Your Next Patrol Computer Could be a Phone

Samsung DeX allows agencies to connect phones to external keyboards and displays to create a mobile computer solution. (Photo: Samsung)

Many law enforcement officers are now carrying personally owned or department-issued smartphones—handheld computers—that have as much processing power and software versatility as the desktop and laptop machines they use on the job. The reasons phones are now rivaling police computers in power are simple: Cash-strapped agencies sometimes wait more than five years—an eternity in the high-tech market—to buy new laptops and even longer for new desktops. Also, innovation in mobile devices has accelerated much faster than innovation for conventional computers.

Exploiting the growing capabilities of the smartphone is the idea behind Samsung DeX. Short for “desktop experience,” DeX is software that turns a Samsung smartphone into a notebook or desktop computer. All of the processing power and connectivity comes from the smartphone. The rest of the system is a dock, a keyboard, and an external display.

DeX was created for industrial and business applications, but it is also finding favor with law enforcement and other public safety agencies as a replacement for in-vehicle computer systems.

Can a smartphone docked with a keyboard and an external display really replace laptop computers in police vehicles? The verdict is still out. But two of the nation’s largest law enforcement agencies, the Los Angeles Police Department and the Chicago Police Department, are currently weighing the evidence. “The smartphone is becoming more and more capable of being a standalone computer,” says Deputy Chief Sabih Khan of the Chicago PD’s Strategic Initiatives Division.

Khan says the Chicago PD is testing Samsung DeX because it offers all of the features the agency needs for its smartphone as computer program. “It offers true mobility, where officers aren’t tied to the vehicle,” Khan says. He explains that Chicago has officers who currently can’t access important information because they do not have laptops. “We have officers on foot, bikes, horses, and ATVs,”
he says.

Other reasons why Chicago chose DeX for its pilot program include the system’s capabilities for mass notification to officers and it’s built-in biometric security, which complies with CJIS. Another security benefit for using DeX is that the phone can be remotely erased if lost or stolen, preventing sensitive data from being compromised.

Khan and Lt. Dan Gomez, retired from the LAPD, recently presented a webinar on their agencies’ DeX pilot programs for Samsung. LAPD is reportedly using DeX in numerous vehicles on its way to rolling out the “Connected Officer Program” to 7,000 officers.

Chicago is currently at the beginning stages of its pilot. The program is currently limited to just three vehicles and some in-station docking systems. The testing includes evaluation of the hardware for mounting the systems into vehicles and the available displays and keyboards. Khan says the CPD’s DeX set ups are using different hardware. One of the primary issues that the Chicago PD is working on is how to best set up the system in its patrol vehicles. “[We need to determine] where do we place the phone, how to best fit the hub, open SIM/closed SIM, and cable lengths,” he says.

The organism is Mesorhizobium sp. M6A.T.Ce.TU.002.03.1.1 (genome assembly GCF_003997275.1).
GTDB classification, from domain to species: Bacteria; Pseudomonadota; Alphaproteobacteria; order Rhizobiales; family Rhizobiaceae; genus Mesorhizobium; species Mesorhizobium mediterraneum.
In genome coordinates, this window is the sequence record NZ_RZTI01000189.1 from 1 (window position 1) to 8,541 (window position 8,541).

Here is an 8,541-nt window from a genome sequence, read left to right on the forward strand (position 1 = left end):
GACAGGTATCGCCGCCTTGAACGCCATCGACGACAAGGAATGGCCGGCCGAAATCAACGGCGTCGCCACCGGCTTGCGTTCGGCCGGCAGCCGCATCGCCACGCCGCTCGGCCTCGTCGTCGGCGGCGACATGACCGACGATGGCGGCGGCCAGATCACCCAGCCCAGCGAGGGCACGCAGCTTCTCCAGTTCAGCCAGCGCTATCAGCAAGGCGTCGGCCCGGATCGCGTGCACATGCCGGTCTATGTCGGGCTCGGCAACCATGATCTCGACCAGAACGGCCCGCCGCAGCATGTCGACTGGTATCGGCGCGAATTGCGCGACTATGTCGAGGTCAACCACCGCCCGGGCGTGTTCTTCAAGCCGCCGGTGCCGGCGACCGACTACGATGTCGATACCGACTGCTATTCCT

Software is another area of concern in the Chicago pilot. “[We need to know if] our current applications work and do they work well within the DeX environment,” Khan says. “We need to identify if it’s an issue on the DeX side or the vendor’s mobile application.”

The goal is to expand the program to all 1,200 patrol vehicles, Khan told the webinar audience. “We have to get into the game now to get there.”

The reasons for getting into the game are many, according to Khan. He believes the department will see significant cost savings on both computer hardware and IT services.

But the real benefits are the capabilities the system will give officers. The Samsung Galaxy phones the Chicago PD is planning to issue will carry more than 30 applications for helping officers in the field. Officers using DeX will be able to file reports on their phones, capture evidence on their phones, and even view live video from one or more of the city’s more than 40,000 digital surveillance cameras.

Another benefit to DeX is that the footprint of the computer system in the vehicle is much smaller that that of a conventional laptop. Both LAPD and Chicago PD run two-officer patrol units, and passenger compartment real estate is at a premium.

Gomez, who oversaw the rollout of the LAPD program, says DeX docking units inside of LAPD stations have reduced the time officers have to wait for computers so they can write up their reports. Gomez is now chief operating officer of TacLogix, a consulting company that helps agencies set up their own connected officer programs. He is working with the Chicago PD on its DeX program.

Khan says Chicago officers have been extremely enthusiastic about the possibility of using smartphones rather than laptops. “This is the only pilot where officers are asking to get involved,” Khan told Samsung. “With the younger officers, the phone has been everything to them, and they want to see this happen.”

Khan says officer feedback has been positive, but there are issues that need to be fine-tuned before the program expands. “Small but important things need to be worked out,” he says. He gives examples of CAD controls being too small and issues with minimizing and maximizing windows.” But overall he is bullish on the future of Samsung DeX at the Chicago PD and the future of smartphones as standalone computers in law enforcement operations. “This will be the future of policing,” he told the webinar audience.